Feeds

Adobe punts fix for Reader, Acrobat holes battered by PC, Mac hackers

Software biz praised for nine-day response

Beginner's guide to SSL certificates

Adobe has pushed out an emergency security update for its PDF viewing software Reader and Acrobat to plug zero-day vulnerabilities that emerged last week.

The cross-platform update, issued yesterday, addresses flaws that were being actively exploited by miscreants to compromise and take over Microsoft Windows and Apple Mac OS X computers. Word of the bugs spread following the publication of a report by security biz FireEye on 12 February. Adobe acted quickly to publicise workarounds a day later, prior to pushing out patches for Windows, Mac and Linux systems on 20 February.

The updates cover all supported product versions (Reader and Acrobat 9, 10, 11) and unsurprisingly they're all rated critical. Adobe's advisory is here.

Paul Ducklin of antivirus outfit Sophos praised Adobe for its prompt response.

The update completes a pretty wretched month for Adobe. Earlier this week Mozilla released a new version of its Firefox browser that featured a built-in JavaScript-powered PDF viewer, allowing users to dispense with plugins from Adobe and its rivals. And at the start of the month the software giant was obliged to release emergency Flash patches that threw a fire blanket over not just one but two zero-day security vulnerabilities.

It subsequently emerged that Microsoft Office files containing code that exploited flaws in Adobe's Flash player software were used to pull off corporate espionage against Windows-using businesses in the aerospace industry. Security experts at Lockheed Martin are credited with aiding Adobe; it's a safe bet, therefore, to assume the defence titan was a target of this cyber-spying.

In fairness, all software developers have to deal with zero-day vulnerabilities from time to time. Foxit, which makes a PDF-viewing browser plugin to rival Adobe's, was hit by one such calamity only last month. But Adobe Flash is second only to Oracle's Java in terms of the number of security exploits targeting software in a modern hacker or cyber-spy's toolkit; any un-patched holes in Adobe's software are often seized and attacked in a race against the vendor and users. ®

Beginner's guide to SSL certificates

More from The Register

next story
Knock Knock tool makes a joke of Mac AV
Yes, we know Macs 'don't get viruses', but when they do this code'll spot 'em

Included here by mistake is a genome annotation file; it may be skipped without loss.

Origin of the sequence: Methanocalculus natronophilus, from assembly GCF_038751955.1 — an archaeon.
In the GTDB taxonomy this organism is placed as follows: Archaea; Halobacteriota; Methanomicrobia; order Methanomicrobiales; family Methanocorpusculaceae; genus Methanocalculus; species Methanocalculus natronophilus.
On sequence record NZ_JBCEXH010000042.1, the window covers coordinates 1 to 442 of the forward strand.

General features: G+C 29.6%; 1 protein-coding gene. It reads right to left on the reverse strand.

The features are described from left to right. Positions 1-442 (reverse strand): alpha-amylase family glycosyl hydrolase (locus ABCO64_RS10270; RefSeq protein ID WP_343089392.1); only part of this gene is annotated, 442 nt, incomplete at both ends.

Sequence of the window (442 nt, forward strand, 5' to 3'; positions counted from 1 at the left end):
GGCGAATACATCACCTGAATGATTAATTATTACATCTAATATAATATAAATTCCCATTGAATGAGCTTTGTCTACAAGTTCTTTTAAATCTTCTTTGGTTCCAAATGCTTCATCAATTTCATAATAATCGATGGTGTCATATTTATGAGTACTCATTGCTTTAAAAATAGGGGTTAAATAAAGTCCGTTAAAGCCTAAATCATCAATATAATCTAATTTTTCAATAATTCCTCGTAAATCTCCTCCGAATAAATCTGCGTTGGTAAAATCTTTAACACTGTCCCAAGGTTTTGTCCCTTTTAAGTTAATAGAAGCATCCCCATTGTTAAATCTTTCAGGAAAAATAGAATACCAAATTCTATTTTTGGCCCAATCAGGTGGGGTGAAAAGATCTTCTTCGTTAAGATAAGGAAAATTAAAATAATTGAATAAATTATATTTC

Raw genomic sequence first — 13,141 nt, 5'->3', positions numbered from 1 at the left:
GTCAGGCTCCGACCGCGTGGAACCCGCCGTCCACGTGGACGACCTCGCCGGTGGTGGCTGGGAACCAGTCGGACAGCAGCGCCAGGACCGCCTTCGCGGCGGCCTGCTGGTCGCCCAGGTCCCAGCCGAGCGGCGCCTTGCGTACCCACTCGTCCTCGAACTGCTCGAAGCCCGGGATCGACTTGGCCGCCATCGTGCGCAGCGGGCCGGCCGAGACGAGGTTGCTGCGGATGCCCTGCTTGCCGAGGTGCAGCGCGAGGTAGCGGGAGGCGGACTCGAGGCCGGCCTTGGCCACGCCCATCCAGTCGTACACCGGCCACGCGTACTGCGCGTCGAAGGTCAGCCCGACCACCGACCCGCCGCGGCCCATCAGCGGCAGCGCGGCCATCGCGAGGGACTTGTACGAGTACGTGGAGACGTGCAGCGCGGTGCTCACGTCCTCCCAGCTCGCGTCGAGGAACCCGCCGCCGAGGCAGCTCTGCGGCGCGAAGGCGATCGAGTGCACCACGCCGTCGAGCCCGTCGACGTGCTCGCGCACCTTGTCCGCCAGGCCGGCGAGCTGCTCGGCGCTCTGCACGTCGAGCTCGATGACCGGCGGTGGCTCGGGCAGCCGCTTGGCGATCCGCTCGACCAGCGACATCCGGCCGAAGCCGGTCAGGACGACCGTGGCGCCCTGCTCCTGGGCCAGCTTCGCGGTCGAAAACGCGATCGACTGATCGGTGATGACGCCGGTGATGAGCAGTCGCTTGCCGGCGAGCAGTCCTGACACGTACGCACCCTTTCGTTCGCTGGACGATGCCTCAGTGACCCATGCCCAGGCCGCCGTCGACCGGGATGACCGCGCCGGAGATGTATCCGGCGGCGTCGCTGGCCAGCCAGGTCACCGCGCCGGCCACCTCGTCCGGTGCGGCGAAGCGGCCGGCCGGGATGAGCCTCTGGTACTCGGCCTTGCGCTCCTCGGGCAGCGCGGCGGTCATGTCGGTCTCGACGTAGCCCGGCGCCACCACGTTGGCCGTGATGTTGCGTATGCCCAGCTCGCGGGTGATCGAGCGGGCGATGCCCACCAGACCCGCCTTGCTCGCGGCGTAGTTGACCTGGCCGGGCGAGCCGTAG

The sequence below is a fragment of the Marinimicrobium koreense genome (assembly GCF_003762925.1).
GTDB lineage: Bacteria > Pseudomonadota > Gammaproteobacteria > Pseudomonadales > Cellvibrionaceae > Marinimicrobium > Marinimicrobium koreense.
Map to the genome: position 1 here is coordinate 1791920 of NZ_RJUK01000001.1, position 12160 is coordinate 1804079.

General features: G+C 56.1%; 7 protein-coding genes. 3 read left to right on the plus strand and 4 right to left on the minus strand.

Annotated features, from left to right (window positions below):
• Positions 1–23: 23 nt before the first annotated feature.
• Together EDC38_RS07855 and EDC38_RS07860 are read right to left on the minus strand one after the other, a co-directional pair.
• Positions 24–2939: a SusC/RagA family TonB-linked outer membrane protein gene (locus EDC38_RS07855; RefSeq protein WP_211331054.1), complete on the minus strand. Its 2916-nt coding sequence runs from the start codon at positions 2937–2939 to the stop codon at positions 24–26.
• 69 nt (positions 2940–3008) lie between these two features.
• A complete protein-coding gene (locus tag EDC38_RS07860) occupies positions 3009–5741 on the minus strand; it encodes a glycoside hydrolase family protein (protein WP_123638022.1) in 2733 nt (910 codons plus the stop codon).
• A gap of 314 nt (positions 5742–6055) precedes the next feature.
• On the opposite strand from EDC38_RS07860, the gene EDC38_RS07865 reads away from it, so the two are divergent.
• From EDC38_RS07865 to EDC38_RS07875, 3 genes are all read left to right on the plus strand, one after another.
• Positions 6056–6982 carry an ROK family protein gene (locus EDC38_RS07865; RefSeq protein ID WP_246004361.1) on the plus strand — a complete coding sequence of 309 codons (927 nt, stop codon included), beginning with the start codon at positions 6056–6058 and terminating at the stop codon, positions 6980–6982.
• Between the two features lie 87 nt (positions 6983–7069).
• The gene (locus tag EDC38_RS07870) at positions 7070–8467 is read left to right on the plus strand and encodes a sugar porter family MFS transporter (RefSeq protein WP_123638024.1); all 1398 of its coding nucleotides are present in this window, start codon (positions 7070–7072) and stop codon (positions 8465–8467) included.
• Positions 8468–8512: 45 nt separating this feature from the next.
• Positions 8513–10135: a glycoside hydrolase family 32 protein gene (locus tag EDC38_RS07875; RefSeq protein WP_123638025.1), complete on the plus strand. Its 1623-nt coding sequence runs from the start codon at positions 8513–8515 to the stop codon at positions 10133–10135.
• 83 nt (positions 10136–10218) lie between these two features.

Shellshock over SMTP attacks mean you can now ignore your email
'But boss, the Internet Storm Centre says it's dangerous for me to reply to you'
Why weasel words might not work for Whisper
CEO suspends editor but privacy questions remain
Feds seek potential 'second Snowden' gov doc leaker – report
Hang on, Ed wasn't here when we compiled THIS document
DEATH by PowerPoint: Microsoft warns of 0-day attack hidden in slides
Might put out patch in update, might chuck it out sooner
China is ALREADY spying on Apple iCloud users, claims watchdog
Attack harvests users' info at iPhone 6 launch
NOT OK GOOGLE: Android images can conceal code
It's been fixed, but hordes won't have applied the upgrade
prev story

Whitepapers

Cloud and hybrid-cloud data protection for VMware
Learn how quick and easy it is to configure backups and perform restores for VMware environments.
Forging a new future with identity relationship management
Learn about ForgeRock's next generation IRM platform and how it is designed to empower CEOS's and enterprises to engage with consumers.
Reg Reader Research: SaaS based Email and Office Productivity Tools
Read this Reg reader report which provides advice and guidance for SMBs towards the use of SaaS based email and Office productivity tools.
Saudi Petroleum chooses Tegile storage solution
A storage solution that addresses company growth and performance for business-critical applications of caseware archive and search along with other key operational systems.
How to simplify SSL certificate management
Simple steps to take control of SSL certificates across the enterprise, and recommendations centralizing certificate management throughout their lifecycle.